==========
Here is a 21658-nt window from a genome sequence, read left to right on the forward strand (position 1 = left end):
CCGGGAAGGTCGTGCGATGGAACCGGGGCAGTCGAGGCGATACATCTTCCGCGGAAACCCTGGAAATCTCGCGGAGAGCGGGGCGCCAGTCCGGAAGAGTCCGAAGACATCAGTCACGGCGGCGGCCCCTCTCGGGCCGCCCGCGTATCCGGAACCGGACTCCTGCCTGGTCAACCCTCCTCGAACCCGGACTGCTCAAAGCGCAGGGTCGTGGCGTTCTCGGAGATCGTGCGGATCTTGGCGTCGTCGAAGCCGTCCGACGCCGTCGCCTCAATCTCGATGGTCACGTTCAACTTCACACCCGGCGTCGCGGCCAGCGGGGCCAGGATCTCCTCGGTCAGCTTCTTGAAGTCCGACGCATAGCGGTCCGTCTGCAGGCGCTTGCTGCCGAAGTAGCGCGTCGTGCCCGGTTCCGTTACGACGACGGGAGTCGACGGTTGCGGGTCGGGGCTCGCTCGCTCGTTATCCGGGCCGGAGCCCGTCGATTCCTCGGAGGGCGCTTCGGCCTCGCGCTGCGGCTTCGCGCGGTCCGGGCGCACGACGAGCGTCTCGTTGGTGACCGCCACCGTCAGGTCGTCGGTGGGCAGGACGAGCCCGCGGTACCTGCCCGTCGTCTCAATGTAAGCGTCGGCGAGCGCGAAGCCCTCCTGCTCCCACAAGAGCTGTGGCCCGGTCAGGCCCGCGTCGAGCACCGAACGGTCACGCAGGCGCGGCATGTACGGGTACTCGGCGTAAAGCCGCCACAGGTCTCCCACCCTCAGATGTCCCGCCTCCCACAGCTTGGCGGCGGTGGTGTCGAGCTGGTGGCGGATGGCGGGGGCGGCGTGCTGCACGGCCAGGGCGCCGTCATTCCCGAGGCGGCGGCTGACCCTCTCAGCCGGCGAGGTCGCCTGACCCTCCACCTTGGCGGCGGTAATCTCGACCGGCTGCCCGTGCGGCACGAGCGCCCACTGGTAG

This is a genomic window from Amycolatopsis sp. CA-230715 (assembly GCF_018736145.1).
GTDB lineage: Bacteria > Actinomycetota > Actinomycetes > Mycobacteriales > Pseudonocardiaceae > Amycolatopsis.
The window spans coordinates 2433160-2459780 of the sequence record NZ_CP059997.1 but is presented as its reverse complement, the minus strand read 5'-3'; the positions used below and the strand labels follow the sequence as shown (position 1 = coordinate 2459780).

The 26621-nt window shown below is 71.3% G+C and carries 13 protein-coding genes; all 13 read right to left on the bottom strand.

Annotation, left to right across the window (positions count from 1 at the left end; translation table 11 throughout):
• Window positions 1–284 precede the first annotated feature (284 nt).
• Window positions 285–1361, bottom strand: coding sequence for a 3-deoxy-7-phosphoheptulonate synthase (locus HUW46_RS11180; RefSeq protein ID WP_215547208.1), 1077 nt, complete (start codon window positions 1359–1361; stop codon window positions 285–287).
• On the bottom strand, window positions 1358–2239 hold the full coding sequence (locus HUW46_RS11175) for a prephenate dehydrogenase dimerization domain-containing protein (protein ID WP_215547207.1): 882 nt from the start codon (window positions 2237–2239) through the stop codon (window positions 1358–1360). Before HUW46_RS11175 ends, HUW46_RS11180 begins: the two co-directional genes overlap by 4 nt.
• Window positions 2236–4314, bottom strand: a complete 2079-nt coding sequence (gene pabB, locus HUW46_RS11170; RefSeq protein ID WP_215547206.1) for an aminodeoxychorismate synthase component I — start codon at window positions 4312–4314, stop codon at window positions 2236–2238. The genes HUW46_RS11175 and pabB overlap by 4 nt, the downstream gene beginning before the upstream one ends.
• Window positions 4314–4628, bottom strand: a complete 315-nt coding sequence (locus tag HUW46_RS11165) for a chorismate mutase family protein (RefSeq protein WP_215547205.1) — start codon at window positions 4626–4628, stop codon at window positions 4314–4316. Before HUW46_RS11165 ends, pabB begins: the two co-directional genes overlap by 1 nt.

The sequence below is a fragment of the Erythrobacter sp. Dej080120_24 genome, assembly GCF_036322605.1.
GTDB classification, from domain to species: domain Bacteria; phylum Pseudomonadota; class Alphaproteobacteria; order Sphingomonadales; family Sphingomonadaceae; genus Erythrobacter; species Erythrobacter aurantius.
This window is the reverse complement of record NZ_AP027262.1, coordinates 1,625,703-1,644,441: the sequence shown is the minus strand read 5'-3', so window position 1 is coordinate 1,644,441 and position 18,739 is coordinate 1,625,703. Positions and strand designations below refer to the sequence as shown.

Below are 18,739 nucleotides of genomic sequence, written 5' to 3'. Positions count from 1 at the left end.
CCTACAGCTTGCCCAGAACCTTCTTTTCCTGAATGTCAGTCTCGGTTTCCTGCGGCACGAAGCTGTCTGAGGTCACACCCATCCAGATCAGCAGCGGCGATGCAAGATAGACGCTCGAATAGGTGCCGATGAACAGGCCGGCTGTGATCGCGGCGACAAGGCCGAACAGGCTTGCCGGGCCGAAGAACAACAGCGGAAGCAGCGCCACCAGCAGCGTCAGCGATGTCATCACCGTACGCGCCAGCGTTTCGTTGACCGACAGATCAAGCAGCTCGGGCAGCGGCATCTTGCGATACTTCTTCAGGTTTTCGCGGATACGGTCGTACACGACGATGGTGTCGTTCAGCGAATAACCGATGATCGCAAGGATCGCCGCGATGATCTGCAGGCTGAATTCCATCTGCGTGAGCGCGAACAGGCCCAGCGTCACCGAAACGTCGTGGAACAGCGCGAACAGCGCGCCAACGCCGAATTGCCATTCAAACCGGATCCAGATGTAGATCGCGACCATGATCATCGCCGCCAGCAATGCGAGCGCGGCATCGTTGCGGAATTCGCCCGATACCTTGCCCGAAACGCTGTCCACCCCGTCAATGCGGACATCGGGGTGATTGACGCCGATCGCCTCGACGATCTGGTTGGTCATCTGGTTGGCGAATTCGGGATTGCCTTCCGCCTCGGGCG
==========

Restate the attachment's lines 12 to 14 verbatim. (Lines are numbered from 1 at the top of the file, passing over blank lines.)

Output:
• Window positions 4314–4628, bottom strand: a complete 315-nt coding sequence (locus tag HUW46_RS11165) for a chorismate mutase family protein (RefSeq protein WP_215547205.1) — start codon at window positions 4626–4628, stop codon at window positions 4314–4316. Before HUW46_RS11165 ends, pabB begins: the two co-directional genes overlap by 1 nt.

The sequence below is a fragment of the Erythrobacter sp. Dej080120_24 genome, assembly GCF_036322605.1.
GTDB classification, from domain to species: domain Bacteria; phylum Pseudomonadota; class Alphaproteobacteria; order Sphingomonadales; family Sphingomonadaceae; genus Erythrobacter; species Erythrobacter aurantius.